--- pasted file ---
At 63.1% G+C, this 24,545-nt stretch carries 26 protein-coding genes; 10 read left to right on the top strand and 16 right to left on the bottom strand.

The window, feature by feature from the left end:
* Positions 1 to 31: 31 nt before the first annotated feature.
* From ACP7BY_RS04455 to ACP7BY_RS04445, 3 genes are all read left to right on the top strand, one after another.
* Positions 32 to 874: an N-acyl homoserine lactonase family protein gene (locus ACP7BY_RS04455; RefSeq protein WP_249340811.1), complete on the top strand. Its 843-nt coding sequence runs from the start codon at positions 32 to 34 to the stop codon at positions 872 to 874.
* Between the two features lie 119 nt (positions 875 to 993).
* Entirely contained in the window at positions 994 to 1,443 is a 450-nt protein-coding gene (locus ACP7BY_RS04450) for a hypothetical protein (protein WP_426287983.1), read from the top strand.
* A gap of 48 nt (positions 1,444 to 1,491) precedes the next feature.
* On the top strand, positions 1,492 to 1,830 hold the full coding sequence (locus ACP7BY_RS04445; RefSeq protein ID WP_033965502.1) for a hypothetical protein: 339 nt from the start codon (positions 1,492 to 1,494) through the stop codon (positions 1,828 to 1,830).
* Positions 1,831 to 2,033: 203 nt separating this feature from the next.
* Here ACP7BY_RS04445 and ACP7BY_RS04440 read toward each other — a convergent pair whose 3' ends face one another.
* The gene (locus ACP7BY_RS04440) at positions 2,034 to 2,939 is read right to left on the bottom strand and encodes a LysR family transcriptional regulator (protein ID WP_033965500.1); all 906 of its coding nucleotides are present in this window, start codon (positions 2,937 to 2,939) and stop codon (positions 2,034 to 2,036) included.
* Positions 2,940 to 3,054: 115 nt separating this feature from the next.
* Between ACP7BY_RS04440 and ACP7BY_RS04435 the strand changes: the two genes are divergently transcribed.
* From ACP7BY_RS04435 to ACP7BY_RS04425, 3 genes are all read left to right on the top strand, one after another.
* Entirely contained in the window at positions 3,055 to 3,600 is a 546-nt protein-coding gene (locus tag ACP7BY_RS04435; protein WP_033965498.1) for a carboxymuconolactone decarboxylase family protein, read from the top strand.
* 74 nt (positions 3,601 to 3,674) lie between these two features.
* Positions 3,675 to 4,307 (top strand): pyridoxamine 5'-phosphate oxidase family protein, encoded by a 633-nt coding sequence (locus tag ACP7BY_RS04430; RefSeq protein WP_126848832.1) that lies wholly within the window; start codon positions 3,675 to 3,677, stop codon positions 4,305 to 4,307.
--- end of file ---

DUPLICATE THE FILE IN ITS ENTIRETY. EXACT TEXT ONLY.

At 63.1% G+C, this 24,545-nt stretch carries 26 protein-coding genes; 10 read left to right on the top strand and 16 right to left on the bottom strand.

The window, feature by feature from the left end:
* Positions 1 to 31: 31 nt before the first annotated feature.
* From ACP7BY_RS04455 to ACP7BY_RS04445, 3 genes are all read left to right on the top strand, one after another.
* Positions 32 to 874: an N-acyl homoserine lactonase family protein gene (locus ACP7BY_RS04455; RefSeq protein WP_249340811.1), complete on the top strand. Its 843-nt coding sequence runs from the start codon at positions 32 to 34 to the stop codon at positions 872 to 874.
* Between the two features lie 119 nt (positions 875 to 993).
* Entirely contained in the window at positions 994 to 1,443 is a 450-nt protein-coding gene (locus ACP7BY_RS04450) for a hypothetical protein (protein WP_426287983.1), read from the top strand.
* A gap of 48 nt (positions 1,444 to 1,491) precedes the next feature.
* On the top strand, positions 1,492 to 1,830 hold the full coding sequence (locus ACP7BY_RS04445; RefSeq protein ID WP_033965502.1) for a hypothetical protein: 339 nt from the start codon (positions 1,492 to 1,494) through the stop codon (positions 1,828 to 1,830).
* Positions 1,831 to 2,033: 203 nt separating this feature from the next.
* Here ACP7BY_RS04445 and ACP7BY_RS04440 read toward each other — a convergent pair whose 3' ends face one another.
* The gene (locus ACP7BY_RS04440) at positions 2,034 to 2,939 is read right to left on the bottom strand and encodes a LysR family transcriptional regulator (protein ID WP_033965500.1); all 906 of its coding nucleotides are present in this window, start codon (positions 2,937 to 2,939) and stop codon (positions 2,034 to 2,036) included.
* Positions 2,940 to 3,054: 115 nt separating this feature from the next.
* Between ACP7BY_RS04440 and ACP7BY_RS04435 the strand changes: the two genes are divergently transcribed.
* From ACP7BY_RS04435 to ACP7BY_RS04425, 3 genes are all read left to right on the top strand, one after another.
* Entirely contained in the window at positions 3,055 to 3,600 is a 546-nt protein-coding gene (locus tag ACP7BY_RS04435; protein WP_033965498.1) for a carboxymuconolactone decarboxylase family protein, read from the top strand.
* 74 nt (positions 3,601 to 3,674) lie between these two features.
* Positions 3,675 to 4,307 (top strand): pyridoxamine 5'-phosphate oxidase family protein, encoded by a 633-nt coding sequence (locus tag ACP7BY_RS04430; RefSeq protein WP_126848832.1) that lies wholly within the window; start codon positions 3,675 to 3,677, stop codon positions 4,305 to 4,307.